In a short experiment, completed in a single session, one block of practice trials is usually all that is needed. If the experiment extends over several sessions, a brief block of practice trials is usually given at the beginning of each session and the first session is often treated as a practice. If the type of stimulus display or responses change from block to block, it might also be necessary to have practice before each block of trials.
When an experiment is over, it is usual to debrief the participant. The debriefing typically is a simple matter of telling the participant what pattern of RT’s is expected to be found and why. That is, the debriefing is used to explain to the participant what the experiment was about. Participants may also be shown their individual results. A second reason for a debriefing is to get comments from the participants about their own experience. While such comments may not be part of the data proper, they can sometimes reveal the use of strategies that the experimenter had not considered, or may even point out flaws in the design. Remember that participants have spent some of their time during the experiment trying to figure out “what is going on.” In doing so, they may notice things about the experiment that the experimenter never noticed—including problems.
How many trials?
Why not just have the participant respond once to each type of display, and take that single RT as the “score” for that condition? This would certainly be faster, since few trials would be needed. The problem with using this procedure, however, is that it ignores the large variability in RT that is due to factors other than the independent variables. RT varies from trial to trial, even if the stimulus does not. That variability comes from momentary changes in attention and muscular preparation, among other things. Note that participants cannot pay attention evenly and uniformly for any length of time. Even when you are listening to a fascinating lecture, you will find your attention wandering from time to time. The same thing happens in RT experiments, when the participant sits doing trial after trial. Occasionally, participants will start a trial when their attention is not focused on the task. When this happens, a very long RT usually results. Long RT’s due to inattentiveness would be expected to occur about equally often for all stimulus types, so averaging a few such trials with many others does not create a problem.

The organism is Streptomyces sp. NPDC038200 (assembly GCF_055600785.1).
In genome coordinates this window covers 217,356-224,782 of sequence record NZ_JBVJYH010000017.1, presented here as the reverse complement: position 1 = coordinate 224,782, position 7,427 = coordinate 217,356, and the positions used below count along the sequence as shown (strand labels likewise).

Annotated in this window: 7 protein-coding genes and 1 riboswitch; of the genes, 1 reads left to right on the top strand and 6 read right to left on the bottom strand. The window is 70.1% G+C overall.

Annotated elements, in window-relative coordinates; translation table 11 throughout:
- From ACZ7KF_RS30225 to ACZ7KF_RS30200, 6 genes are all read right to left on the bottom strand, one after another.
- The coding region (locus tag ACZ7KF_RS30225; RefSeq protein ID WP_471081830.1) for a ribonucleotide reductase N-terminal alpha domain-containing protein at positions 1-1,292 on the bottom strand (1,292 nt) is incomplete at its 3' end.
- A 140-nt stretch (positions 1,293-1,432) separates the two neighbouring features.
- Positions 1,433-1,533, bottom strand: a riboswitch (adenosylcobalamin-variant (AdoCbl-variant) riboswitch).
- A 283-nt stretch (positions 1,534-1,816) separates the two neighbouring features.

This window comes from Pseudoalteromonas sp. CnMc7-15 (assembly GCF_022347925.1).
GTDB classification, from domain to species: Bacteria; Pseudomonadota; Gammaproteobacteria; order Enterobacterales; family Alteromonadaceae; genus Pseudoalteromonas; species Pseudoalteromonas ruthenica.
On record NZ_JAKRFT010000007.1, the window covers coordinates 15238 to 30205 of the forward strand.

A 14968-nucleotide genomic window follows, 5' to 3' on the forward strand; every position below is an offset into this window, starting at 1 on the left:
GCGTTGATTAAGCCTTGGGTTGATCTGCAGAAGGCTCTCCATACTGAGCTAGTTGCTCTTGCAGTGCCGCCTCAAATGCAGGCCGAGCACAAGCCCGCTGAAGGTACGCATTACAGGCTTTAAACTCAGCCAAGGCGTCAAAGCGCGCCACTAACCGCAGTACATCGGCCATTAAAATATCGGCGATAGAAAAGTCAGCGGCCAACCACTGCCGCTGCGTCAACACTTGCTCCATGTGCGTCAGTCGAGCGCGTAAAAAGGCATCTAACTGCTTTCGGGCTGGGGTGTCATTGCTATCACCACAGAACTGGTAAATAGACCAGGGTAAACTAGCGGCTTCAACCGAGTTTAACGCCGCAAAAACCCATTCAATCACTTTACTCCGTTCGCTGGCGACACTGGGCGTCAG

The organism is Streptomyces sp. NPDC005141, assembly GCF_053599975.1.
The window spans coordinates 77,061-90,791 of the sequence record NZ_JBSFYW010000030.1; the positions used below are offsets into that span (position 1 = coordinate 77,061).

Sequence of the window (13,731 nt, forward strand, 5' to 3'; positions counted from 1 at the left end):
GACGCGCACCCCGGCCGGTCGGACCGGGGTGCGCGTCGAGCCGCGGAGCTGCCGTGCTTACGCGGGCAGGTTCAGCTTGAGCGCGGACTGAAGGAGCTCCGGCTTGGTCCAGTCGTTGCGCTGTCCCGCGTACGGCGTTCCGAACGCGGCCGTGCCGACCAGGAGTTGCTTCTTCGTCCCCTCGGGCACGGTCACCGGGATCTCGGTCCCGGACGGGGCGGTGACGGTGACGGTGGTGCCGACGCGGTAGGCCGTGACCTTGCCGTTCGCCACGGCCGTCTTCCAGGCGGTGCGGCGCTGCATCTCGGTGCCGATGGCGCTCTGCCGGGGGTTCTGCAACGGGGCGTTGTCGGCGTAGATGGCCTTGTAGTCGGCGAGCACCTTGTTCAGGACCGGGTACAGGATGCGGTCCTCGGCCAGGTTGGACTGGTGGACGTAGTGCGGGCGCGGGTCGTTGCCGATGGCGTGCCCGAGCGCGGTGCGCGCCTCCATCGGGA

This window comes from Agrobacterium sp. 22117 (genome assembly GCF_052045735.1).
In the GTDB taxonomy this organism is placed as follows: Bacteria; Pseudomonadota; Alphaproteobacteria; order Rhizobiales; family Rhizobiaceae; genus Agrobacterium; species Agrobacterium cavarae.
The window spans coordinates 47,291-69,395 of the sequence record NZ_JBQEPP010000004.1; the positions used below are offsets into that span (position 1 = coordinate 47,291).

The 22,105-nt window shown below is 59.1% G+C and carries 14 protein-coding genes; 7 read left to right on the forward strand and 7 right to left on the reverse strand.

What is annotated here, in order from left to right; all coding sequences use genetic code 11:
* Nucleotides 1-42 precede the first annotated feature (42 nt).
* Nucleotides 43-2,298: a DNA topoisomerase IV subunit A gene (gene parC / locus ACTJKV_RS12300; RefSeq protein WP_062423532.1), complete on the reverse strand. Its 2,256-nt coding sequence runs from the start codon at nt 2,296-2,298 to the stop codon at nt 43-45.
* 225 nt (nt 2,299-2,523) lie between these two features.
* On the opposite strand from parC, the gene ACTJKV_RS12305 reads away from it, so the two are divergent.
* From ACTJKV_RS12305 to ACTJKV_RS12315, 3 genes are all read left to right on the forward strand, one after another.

Another way to look at the problem of number of trials per condition is to realize that the RT on each trial provides an estimate of that participant’s “true” RT for that condition. Each individual estimate is not very reliable, for the reasons given above. Therefore, averaging a number of estimates (RT’s on many trials) provides a better (more reliable) estimate of “true” RT. Recall that the confidence interval estimate of a population mean becomes more and more precise as the sample size increases. Similarly, the estimate of true RT becomes better and better as sample size increases--though in this instance, sample size refers to the number of trials per participant, rather than the number of participants. By employing the formula for the confidence interval, determine the number of trials needed to have a certain level of accuracy. In practice, 15-30 trials per condition per participant seem to provide a satisfactory result. This is enough trials that a few aberrant trials will have little effect on the mean RT for that condition.
Between- Versus Within-Participants Designs
Another issue of importance to RT experiments is that of whether the independent variables should be manipulated between participants or within participants. Between-participants variables are ones where different participants are tested on each level of the variable. For the example of two- versus four-choice RT, that would mean that participants do either the two-choice version or the four-choice version, but not both. Within-participants variables are those where each participant is tested at each level of the variable. For the same example, this would mean that each participant does both two- and four-choice trials (in either random or blocked order).
Which method is preferred? We use a different example here, to simplify. Suppose an experimenter wanted to determine the effect of alcohol on RT’s to a simple stimulus, and had 20 participants available. He or she could randomly assign 10 participants to perform the task drunk and 10 to perform it sober, then compare those mean RT’s. This would be a between-participants design. But why not
test each participant both sober and drunk? That way there are 20 participants in each condition. This would be a within-participants design. (Of course, she would want to counterbalance the order, and test some participants sober and then drunk, and others drunk and then sober.) It should be clear that an analysis based on 20 participants per group is more powerful than one based on only 10 participants per group. (Note that the type of statistical analysis would change slightly, since a within-participants design violates the assumption of independent samples. In this case, comparing two means, the t-test for independent samples would be used with the between-participant design, and the t-test for dependent (“correlated”, “matched-pairs”) samples with the within-participant design. If there were several levels of dosage used, the appropriate test would be the standard ANOVA for the between- participants design, and the repeated-measures ANOVA for the within-participants design.)